Tuesday, February 15, 2011

Cutting Edge Fuel Cell Technology Providing Roosevelt Island's Octagon Building With Electricity Using Hydrogen, Oxygen & Natural Gas - Here's How It's Done

Roosevelt Island is again demonstrating how it is at the forefront of using new technology for urban planning purposes. This time it involves the use of fuel cells to provide electricity for residential apartment buildings.

Image Of Octagon Fuel Cell on Roosevelt Island

Roosevelt Island's Octagon Building developer Bruce Becker spoke on the future of electricity generation in the United States and the use of hydrogen/oxygen fuel cell technology in residential apartment buildings at this week's Fuel Cell & Hydrogen Energy Conference. According to American Banking & Marketing News:
... Becker + Becker has already purchased and installed two PureCell® Model 400 Systems.  One system is installed at 360 State Street, a 500-unit LEED (Leadership in Energy and Environmental Design) Platinum-certified project in New Haven, Conn., making the facility the first large-scale mixed-use residential building to generate a majority of its own power on-site with a fuel cell. Another PureCell System is generating power and thermal energy at the Octagon, a 500-unit LEED Silver-certified upscale residential building on Roosevelt Island, N.Y.

Bruce Becker said, “We are proud to pioneer the fuel cell revolution in multi-family development, powering the first 1,000 homes with UTC Power’s Model 400 System.  We could not have achieved this incredible feat without the innovation and perseverance of our architecture and engineering team, as well as the policy and financial support of the Connecticut Clean Energy Fund, the New York State Energy and Research Development Authority and the Multi-Employer Property Trust.”...
Here's an explanation of how Roosevelt Island's $3 million Octagon Fuel Cell (including subsidies and $1 million grant from NYSERDA) works

Image Of Octagon Fuel Cell on Roosevelt Island

 using hydrogen, oxygen and natural gas.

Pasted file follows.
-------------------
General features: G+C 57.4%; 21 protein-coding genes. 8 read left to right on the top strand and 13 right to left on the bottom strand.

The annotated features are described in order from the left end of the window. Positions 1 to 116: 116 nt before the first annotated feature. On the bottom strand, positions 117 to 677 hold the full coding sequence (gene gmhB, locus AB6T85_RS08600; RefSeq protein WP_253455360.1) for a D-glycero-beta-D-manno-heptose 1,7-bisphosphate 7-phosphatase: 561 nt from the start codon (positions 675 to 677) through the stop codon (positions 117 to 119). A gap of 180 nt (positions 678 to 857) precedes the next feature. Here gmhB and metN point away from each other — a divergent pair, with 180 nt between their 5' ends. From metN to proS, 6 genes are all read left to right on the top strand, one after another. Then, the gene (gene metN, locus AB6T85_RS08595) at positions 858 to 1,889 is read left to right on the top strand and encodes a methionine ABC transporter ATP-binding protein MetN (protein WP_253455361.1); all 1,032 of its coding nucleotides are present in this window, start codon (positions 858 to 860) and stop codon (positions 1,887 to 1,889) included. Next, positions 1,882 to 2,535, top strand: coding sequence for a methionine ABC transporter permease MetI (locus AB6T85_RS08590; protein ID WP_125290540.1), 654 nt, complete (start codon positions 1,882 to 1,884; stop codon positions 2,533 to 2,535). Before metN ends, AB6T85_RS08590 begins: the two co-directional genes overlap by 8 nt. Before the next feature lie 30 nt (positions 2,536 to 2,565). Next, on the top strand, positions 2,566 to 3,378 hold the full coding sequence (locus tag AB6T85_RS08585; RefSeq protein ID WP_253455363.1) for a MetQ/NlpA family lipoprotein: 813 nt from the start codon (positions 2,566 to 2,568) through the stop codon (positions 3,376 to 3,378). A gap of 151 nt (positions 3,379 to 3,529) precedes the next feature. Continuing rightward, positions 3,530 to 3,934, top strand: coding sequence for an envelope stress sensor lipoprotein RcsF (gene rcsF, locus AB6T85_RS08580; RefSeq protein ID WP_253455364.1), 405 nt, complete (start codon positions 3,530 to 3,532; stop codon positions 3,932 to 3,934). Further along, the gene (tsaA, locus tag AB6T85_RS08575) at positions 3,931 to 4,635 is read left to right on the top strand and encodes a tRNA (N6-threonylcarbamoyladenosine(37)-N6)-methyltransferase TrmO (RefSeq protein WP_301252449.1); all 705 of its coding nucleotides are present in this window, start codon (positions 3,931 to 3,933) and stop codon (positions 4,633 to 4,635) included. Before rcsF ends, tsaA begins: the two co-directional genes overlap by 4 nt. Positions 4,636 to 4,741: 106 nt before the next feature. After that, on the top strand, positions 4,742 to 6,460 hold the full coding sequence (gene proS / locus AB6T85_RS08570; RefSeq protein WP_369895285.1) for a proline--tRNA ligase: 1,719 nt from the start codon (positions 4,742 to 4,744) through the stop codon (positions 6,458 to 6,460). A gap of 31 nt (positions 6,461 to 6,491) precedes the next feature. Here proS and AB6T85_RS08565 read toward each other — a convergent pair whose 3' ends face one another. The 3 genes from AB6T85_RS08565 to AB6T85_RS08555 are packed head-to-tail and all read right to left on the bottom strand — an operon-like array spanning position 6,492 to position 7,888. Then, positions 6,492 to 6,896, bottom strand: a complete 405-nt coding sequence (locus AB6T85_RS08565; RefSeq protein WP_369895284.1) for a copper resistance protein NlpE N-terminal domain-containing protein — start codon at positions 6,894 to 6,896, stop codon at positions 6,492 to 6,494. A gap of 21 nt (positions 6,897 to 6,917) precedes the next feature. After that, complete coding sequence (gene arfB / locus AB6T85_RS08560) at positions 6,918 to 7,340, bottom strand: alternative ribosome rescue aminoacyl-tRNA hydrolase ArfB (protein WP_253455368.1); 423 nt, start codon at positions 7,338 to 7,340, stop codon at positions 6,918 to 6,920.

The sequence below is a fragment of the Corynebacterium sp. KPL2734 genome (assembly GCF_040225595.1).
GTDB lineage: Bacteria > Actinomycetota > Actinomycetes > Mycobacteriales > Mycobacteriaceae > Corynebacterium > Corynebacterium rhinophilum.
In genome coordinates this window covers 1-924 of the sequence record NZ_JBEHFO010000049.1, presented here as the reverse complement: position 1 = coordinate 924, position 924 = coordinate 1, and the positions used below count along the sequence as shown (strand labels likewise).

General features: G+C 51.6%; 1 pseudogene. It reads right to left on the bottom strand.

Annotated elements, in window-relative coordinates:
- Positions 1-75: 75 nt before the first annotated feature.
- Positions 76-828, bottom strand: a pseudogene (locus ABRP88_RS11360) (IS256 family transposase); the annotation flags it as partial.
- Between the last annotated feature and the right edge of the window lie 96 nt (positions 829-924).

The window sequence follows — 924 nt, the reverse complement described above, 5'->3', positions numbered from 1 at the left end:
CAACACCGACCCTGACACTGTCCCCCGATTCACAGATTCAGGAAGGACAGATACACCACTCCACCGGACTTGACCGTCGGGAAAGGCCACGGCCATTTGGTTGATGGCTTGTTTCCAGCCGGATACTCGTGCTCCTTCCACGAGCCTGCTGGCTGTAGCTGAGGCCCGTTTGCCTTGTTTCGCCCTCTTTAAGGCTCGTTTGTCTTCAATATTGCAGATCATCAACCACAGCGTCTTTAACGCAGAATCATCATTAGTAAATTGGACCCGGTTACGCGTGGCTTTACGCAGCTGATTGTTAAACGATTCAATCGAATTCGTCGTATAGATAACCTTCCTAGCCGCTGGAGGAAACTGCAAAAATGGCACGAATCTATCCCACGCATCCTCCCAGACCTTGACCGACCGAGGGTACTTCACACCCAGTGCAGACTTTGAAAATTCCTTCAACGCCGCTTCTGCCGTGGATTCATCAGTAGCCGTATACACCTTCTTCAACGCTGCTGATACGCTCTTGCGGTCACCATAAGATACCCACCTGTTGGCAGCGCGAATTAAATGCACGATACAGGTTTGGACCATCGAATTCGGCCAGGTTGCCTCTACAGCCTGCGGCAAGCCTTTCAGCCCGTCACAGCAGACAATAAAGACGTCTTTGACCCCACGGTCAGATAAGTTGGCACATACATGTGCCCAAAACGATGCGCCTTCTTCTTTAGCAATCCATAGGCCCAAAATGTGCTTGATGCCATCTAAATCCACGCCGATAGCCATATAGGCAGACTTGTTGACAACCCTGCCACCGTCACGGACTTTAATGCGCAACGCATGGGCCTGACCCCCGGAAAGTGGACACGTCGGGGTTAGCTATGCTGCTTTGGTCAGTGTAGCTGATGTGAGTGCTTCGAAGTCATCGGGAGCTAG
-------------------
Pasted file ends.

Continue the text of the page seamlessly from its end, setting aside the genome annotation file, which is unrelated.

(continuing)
The Octagon, A Case Study for Fuel Cells in Multi-Family Buildings from Kavanagh Productions Inc on Vimeo.

UPDATE 10 PM: A Reader comments:
 The fuel cell is on the other side of the tennis court behind the bus stop. The picture you have is part of the original HVAC system for the building.
RIOC Director Jonathan Kalkin adds:
I am really excited about alternate energy sources like the fuel cell project at the Octagon and Verdant's tidal energy project. I have been working with both groups to see if we can use both of these power sources to power other areas of the island like Motorgate, Sportspark and possibly other residential buildings.

By the late spring we will know how much energy the fuel cell produces and hopefully work with the State and City government to overcome any regulatory hurdles to use the excess energy produced or perhaps install our own. Verdant has shown interest in powering areas of the island like Motorgate and perhaps even more depending on the amount of energy their project produces. This could eventually power electric car charging stations for both resident and RIOC vehicles with zero emission energy.

Electricity on the island is not only an environmental issue, it is an affordable housing issue as many residents rely on expensive electric heat. If Roosevelt Island can use its own clean and inexpensive energy sources, we can pass on that savings to the residents continuing our commitment to affordable housing. Once again, Roosevelt Island is at the forefront of clean energy, technology, and urban planning. As the Chair of the Operations Committee at RIOC, I am very excited to see the Island lead the way.


Anonymous said...

Your picture is not of the fuel cell.


Are you sure the picture is not of the fuel cell? I was at the Octagon this afternoon and was told by the Concierge it was the fuel cell.

If it was not the fuel cell, do you know where it is and what it is in the picture?

Anonymous said...

The fuel cell is on the other side of the tennis court behind the bus stop. The picture you have is part of the original HVAC system for the building.

Trevre said...

It's not like there is a lot to see in a fuel cell anyways, it is basically going to look like a big metal box covered with whatever the architects thought would look good. While it is cool that we have these "research projects" on the island they are just that and probably won't be economical for the next 10-20 years. And fuel cells still require fuel, hydrogen make from dinosaurs mostly. Zero emission energy only exists in politics and lala land.

In the mean time there is Big Allis, which is actually a very economical, efficient, and clean power plant. It runs off natural gas (one of the cheapest, cleanest most abundant fuels available) and oil. You would need thousands of fuel cells to replace just one tradition combined cycle power plant.